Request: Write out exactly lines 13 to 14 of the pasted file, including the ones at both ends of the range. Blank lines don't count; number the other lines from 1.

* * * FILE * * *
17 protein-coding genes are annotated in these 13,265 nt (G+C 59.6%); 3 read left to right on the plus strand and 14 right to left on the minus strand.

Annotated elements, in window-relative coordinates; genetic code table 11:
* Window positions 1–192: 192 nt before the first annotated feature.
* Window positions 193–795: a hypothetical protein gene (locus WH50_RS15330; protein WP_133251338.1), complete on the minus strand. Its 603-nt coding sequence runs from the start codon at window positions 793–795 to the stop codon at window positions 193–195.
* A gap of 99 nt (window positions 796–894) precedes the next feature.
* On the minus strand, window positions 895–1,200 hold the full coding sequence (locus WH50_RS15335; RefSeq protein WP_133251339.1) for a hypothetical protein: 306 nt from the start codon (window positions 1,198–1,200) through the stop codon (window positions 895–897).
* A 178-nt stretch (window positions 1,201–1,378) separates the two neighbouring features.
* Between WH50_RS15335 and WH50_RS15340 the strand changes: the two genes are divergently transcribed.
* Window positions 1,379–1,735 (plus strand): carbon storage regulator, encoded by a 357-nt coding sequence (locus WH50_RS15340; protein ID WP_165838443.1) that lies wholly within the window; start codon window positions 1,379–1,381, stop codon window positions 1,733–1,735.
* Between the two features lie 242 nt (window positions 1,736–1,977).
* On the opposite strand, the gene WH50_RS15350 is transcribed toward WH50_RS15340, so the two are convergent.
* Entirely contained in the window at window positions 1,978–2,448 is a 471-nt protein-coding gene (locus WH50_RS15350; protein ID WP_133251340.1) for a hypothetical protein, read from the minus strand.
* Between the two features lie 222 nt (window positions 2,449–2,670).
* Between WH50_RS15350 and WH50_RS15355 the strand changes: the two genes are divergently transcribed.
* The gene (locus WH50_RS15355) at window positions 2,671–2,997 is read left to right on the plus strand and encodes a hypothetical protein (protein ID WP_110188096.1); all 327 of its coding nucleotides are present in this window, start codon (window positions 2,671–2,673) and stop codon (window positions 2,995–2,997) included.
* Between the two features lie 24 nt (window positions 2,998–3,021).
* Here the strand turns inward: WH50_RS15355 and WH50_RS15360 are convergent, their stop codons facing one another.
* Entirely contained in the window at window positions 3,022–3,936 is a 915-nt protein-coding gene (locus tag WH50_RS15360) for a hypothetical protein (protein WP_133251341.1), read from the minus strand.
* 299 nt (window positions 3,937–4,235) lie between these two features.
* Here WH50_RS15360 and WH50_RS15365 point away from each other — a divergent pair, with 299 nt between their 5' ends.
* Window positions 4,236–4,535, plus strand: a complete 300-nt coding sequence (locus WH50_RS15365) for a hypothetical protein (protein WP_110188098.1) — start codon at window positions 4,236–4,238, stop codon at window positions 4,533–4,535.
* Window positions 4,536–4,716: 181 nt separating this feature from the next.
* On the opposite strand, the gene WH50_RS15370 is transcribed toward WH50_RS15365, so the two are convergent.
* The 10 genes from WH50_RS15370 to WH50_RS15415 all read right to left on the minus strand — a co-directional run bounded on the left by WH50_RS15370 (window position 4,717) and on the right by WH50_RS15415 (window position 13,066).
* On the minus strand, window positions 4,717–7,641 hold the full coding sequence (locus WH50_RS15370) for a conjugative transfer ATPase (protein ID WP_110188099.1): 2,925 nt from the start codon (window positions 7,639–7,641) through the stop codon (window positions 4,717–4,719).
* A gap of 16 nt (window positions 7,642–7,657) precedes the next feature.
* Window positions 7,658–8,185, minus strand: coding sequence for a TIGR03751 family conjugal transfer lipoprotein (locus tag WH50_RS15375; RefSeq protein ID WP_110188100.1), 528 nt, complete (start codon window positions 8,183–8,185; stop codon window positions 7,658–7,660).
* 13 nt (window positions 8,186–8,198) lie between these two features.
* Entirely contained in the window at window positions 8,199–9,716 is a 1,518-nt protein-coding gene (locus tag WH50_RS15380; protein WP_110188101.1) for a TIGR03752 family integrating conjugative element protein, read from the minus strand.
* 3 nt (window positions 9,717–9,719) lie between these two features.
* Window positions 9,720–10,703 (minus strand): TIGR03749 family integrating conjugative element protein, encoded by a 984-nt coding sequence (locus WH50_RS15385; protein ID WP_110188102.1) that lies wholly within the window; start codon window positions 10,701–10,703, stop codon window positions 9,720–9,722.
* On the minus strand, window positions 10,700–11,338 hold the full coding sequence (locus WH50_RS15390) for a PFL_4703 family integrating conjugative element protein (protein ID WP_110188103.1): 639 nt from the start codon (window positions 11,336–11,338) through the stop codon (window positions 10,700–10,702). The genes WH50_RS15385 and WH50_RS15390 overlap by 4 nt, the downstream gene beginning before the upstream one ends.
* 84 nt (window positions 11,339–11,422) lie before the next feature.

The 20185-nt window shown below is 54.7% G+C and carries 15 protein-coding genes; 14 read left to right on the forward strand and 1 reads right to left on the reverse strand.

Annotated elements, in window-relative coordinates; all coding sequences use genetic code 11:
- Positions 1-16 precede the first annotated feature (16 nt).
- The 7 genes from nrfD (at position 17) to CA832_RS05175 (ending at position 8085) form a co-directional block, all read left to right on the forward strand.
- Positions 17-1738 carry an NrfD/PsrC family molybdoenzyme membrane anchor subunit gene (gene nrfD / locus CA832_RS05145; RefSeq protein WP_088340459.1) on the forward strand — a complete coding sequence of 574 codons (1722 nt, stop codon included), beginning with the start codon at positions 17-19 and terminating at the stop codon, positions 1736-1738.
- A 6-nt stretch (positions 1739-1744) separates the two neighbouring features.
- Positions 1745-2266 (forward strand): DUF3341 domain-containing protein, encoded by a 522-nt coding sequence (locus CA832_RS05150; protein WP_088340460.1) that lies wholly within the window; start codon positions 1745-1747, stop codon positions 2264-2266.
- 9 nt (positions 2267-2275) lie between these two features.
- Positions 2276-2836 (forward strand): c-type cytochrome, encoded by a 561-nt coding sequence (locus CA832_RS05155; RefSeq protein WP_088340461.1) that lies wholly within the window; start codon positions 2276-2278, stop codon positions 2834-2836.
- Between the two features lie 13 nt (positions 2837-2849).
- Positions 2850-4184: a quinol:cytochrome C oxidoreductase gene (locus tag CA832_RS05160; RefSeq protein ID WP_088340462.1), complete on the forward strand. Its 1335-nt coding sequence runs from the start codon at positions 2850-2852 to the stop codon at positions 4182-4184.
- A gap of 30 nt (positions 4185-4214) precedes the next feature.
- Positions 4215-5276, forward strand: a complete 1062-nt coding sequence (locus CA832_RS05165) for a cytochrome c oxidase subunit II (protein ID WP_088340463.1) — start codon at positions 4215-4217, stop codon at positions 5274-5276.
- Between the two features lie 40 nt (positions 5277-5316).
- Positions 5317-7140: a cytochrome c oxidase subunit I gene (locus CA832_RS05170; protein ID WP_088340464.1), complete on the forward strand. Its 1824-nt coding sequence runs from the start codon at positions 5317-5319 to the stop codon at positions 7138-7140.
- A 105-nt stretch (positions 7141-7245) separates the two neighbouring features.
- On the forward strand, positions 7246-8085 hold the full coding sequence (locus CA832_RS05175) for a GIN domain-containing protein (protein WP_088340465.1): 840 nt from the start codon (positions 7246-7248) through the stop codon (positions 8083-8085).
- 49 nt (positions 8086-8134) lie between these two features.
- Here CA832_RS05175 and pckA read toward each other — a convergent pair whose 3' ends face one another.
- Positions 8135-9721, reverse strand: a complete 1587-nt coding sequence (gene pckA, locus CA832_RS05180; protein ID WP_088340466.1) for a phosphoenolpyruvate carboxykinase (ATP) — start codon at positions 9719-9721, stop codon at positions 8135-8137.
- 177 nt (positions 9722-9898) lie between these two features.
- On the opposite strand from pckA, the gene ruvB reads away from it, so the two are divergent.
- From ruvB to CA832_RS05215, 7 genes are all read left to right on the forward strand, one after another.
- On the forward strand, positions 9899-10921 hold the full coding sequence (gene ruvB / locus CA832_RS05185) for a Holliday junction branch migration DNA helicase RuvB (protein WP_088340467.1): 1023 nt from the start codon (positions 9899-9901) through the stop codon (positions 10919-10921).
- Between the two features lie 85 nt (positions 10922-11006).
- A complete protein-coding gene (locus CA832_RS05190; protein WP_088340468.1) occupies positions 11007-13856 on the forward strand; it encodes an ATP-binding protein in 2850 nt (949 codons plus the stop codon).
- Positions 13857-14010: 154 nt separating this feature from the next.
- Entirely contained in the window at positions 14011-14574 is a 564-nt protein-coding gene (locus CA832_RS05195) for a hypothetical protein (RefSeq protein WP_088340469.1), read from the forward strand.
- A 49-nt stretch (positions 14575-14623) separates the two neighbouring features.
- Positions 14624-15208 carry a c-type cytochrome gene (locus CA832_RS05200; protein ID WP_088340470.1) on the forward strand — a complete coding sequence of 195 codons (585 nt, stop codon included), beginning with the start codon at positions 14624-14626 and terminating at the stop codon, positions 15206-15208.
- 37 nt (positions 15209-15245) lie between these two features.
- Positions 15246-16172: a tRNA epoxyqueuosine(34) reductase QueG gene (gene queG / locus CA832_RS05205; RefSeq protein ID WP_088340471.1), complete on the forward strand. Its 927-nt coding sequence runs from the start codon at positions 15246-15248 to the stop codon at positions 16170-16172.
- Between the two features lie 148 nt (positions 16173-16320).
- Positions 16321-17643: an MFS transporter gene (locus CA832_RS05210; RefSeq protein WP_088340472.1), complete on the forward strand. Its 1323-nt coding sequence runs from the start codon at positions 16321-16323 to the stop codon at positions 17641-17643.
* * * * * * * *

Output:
* Between the two features lie 222 nt (window positions 2,449–2,670).
* Between WH50_RS15350 and WH50_RS15355 the strand changes: the two genes are divergently transcribed.